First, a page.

The following foundations, addressing spinal cord injury, Parkinson’s and diabetes, are raising money to support research using adult stem cells and adult cell therapies to treat these diseases. They do not fund embryonic stem cell research.

Spinal Cord Injury

Dr. Jean Peduzzi Nelson, of Wayne State University School of Medicine in Michigan, is researching the use of adult stems cells derived from olfactory tissue for the treatment of spinal cord injury.   Published reports from a trial already conducted with human patients in Portugal have shown promising results from this approach.  With a group of clinicians, Dr. Peduzzi is helping to prepare the FDA application to begin clinical trials here in the United States.  If you wish to contribute to Dr. Peduzzi’s efforts to treat spinal cord injured patients, please make your check out to “Wayne State University” and specify in a cover letter and on the check that you wish the money to go to the “Peduzzi Spinal Cord Injury Research Fund”.  These funds will be only used on research to develop and evaluate treatments for spinal cord injury. You can also specify that it only be used in adult stem cell research, as this is Dr. Peduzzi’s main focus.   Upon receipt of the check, you will be mailed information so that this donation can be used as a tax deduction. Please mail your check (made out to “Wayne State University”) to:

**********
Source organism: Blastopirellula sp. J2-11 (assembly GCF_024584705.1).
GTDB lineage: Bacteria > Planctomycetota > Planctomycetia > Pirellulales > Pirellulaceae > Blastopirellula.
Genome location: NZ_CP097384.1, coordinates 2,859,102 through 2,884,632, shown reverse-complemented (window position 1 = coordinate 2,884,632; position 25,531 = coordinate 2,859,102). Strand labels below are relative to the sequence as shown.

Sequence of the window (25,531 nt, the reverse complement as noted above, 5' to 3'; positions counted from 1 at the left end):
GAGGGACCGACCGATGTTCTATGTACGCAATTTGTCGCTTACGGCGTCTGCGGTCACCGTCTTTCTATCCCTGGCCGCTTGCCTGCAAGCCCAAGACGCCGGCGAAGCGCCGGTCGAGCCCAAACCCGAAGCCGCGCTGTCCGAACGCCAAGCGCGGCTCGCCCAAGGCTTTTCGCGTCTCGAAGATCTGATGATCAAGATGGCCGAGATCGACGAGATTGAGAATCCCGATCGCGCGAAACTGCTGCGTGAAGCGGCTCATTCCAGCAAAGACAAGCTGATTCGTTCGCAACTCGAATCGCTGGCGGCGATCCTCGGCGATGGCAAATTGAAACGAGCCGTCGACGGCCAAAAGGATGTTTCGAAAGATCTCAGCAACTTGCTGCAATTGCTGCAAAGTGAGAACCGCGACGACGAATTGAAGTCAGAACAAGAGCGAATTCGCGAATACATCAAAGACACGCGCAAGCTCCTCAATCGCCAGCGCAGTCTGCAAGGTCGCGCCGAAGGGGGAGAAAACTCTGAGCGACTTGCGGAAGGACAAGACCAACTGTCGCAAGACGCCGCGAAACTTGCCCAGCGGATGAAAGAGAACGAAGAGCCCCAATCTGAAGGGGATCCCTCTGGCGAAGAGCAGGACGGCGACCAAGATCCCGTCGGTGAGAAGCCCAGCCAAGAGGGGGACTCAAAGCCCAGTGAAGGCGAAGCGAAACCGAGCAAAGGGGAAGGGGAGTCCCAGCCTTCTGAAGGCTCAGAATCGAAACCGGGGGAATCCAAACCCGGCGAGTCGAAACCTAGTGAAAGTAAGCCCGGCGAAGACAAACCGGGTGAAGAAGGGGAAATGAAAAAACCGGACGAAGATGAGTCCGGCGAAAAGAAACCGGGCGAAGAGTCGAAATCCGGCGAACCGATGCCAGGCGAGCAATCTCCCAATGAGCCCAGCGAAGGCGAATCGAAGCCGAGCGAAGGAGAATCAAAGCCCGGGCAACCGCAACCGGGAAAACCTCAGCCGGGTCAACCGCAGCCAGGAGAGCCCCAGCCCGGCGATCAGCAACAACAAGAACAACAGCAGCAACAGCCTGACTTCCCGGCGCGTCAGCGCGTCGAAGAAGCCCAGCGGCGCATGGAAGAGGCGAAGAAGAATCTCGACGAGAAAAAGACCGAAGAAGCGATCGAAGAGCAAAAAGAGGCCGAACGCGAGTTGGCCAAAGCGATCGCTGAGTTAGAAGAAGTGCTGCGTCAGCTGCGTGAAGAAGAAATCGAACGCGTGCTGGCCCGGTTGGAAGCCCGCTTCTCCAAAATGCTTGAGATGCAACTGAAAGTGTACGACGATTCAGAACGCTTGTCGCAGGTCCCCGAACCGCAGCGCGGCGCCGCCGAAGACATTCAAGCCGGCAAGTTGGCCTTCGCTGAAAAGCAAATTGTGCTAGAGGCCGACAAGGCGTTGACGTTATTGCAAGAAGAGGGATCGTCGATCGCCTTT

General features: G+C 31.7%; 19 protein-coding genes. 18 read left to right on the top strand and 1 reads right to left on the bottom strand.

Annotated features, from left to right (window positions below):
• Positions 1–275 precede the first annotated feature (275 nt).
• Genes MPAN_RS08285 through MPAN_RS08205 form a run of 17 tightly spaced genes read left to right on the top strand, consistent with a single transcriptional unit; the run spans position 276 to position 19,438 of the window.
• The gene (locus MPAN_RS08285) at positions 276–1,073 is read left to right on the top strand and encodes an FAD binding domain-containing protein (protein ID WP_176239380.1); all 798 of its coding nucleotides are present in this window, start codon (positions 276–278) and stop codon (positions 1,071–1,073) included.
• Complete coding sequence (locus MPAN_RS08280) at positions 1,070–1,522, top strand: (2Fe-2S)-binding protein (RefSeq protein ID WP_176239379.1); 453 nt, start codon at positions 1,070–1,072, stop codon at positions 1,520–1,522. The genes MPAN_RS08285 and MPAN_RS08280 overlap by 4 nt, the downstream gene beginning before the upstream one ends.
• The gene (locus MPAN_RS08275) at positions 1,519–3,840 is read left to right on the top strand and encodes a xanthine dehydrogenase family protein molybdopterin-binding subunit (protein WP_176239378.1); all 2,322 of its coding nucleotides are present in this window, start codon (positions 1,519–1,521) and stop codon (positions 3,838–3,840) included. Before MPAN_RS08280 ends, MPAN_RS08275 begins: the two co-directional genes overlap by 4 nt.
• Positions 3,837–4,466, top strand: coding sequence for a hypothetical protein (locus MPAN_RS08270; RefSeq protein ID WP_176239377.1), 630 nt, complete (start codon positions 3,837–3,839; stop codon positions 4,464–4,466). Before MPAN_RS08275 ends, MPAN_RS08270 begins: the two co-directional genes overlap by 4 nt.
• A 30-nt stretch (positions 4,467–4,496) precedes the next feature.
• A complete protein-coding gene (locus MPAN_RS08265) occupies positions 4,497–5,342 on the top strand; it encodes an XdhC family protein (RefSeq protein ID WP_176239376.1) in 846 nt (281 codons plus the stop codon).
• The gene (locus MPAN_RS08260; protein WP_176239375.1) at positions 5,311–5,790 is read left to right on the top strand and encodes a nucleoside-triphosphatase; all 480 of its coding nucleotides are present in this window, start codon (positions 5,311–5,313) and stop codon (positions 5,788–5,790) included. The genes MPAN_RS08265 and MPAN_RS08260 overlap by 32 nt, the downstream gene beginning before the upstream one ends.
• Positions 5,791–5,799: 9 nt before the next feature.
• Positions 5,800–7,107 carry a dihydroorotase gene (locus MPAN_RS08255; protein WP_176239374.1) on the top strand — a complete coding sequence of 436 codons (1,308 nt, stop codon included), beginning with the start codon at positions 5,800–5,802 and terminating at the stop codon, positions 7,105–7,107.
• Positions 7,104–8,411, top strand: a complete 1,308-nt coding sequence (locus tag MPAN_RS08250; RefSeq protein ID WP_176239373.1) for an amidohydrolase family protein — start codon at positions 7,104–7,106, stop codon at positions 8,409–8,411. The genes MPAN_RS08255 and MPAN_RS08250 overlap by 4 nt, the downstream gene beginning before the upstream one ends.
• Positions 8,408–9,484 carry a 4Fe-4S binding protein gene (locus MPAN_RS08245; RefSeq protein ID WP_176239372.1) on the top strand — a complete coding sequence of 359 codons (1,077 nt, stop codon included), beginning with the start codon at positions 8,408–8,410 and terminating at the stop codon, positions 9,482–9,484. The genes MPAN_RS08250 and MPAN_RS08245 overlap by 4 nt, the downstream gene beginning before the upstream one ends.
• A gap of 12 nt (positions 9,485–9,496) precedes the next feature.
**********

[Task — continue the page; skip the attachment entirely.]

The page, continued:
Dr. Jean Peduzzi Nelson 8137
Scott Hall School of Medicine
Wayne State University
540 E. Canfield Avenue
Detroit, MI 48201

Further information about Dr. Peduzzi’s research can be found at: (www.med.wayne.edu/anatomy/) under research faculty.